The reason is simple: nobody wants an uncontrolled explosive device floating around. You yourself, or someone else, other then your enemy may later accidentally hit it. For the same reasons all anti-aircraft shells explode at the end of their trajectory: who knows what they may hit on the ground.

  • so true, that pieces of antiaircraft shells falling on the ground were a major reason to keep people indoors or in shelters during WWII bombardment. Imagine if the shells were still live! All that goes up, goes down!
    – Luiz
    May 28, 2018 at 17:45
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    @Luiz: The main reason for people to stay indoors, in cellars or bunkers, during bombardment were the bombs of the bombardment...
    – DevSolar
    May 29, 2018 at 8:13
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    I really wrote something strange. True. But a lot of flak may appear even if the bombs are not falling "here and now". Even when planes are just passing or returning. So even if all enemy planes are going in their home direction, they are still dangerous because of friendly flak. This is what I meant.
    – Luiz
    May 30, 2018 at 19:13
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    @DevSolar : not only that. During WW2 there was a false alarm in Los Angeles, where anti-aircraft batteries started firing at an enemy which wasn't even there. The result: several buildings damaged by falling shrapnel, five civilians dead. Imagine how much more damage would have been done, if the shells didn't explode high in the air, and instead of fragments falling down from the sky there would be intact shells falling and then exploding.
    – vsz
    Apr 15, 2020 at 5:01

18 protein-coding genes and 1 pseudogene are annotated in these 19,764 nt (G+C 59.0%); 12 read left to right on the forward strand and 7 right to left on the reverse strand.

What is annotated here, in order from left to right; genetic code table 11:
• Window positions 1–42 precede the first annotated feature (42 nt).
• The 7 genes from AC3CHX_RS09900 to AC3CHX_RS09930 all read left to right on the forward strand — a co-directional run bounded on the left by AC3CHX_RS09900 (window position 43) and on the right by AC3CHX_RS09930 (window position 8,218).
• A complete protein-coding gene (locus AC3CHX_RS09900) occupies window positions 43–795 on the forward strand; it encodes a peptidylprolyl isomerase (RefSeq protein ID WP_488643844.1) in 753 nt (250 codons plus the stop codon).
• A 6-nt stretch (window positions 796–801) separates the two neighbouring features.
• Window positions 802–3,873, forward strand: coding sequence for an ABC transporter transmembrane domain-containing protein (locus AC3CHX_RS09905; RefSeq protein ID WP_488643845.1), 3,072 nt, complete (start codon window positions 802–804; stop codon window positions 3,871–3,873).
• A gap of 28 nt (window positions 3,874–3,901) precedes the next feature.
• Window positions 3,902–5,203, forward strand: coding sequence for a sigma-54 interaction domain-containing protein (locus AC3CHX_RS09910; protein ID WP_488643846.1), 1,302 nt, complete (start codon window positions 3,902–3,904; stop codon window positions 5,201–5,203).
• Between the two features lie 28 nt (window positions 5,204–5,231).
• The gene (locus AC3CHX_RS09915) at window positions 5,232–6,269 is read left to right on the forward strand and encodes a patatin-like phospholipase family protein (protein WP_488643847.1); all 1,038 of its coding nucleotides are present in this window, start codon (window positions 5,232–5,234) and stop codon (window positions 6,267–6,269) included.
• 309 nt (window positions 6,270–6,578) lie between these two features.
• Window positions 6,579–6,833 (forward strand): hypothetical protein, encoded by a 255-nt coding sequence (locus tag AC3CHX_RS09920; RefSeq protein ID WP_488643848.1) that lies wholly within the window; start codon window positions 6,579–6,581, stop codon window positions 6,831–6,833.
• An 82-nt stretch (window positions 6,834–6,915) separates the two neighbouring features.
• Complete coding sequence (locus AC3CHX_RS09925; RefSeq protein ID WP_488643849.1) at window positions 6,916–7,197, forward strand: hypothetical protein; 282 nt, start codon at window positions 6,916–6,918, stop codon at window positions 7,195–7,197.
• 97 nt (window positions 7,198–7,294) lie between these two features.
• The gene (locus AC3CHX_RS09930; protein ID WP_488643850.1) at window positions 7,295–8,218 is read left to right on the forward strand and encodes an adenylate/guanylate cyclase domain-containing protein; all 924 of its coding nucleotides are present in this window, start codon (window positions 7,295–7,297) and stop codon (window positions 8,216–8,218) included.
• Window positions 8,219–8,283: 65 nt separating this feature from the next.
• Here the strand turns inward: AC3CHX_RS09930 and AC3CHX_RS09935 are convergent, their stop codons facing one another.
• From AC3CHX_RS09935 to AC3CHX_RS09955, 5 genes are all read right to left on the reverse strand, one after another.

Kriegsmarine had two torpedoignitors with relevant devices:

  • Pistole 4c EDS (Pi4c EDS)
  • Pistole 4d SZE (Pi4d SZE)

EDS = Endstreckendetonierersicherung ("safety against end-of-run-detonation") SZE = Selbstzerstörungseinrichtung ("selfdestruction-device")

The Pi4c EDS was only used in Type Ke and Type Ke1 warheads with the passive acoustic seeeking G7e(TV) "Zaunkönig" and G7e(TXI) "Zaunkönig II" torpedoes (only used from submarines).

The Pi4d SZE was only used in Type Ke and Type Ke1 warheads with the G7e(TVa) torpedo - a specially adapted variant of the "Zaunkönig" for S-Boote (ie MTB's).

EDS would permit detonation of the warhead of a torpedo hitting the seabed after missing the target, to avoid giving away the presence of a submarine in the area. SZE was primary a device incorporated to prevent new and advanced technology falling into enemy hands (the S-boote operated close to coastlines in shallow waters with much higher risk of missing torpedoes ending up running ashore etc).

Sources: Various Kriegsmarine handbooks, including "Technische Dienstvorschrift Nr. 194 Torpedo-Kopf-Pistolen-Tabelle" (Kriegsmarine, 1944) and "Torpedo Zünder der Deutschen Marine von 1914 bis 1968 mit historischen Rückblick, Band 1" (Bundesmarine, ca 1970).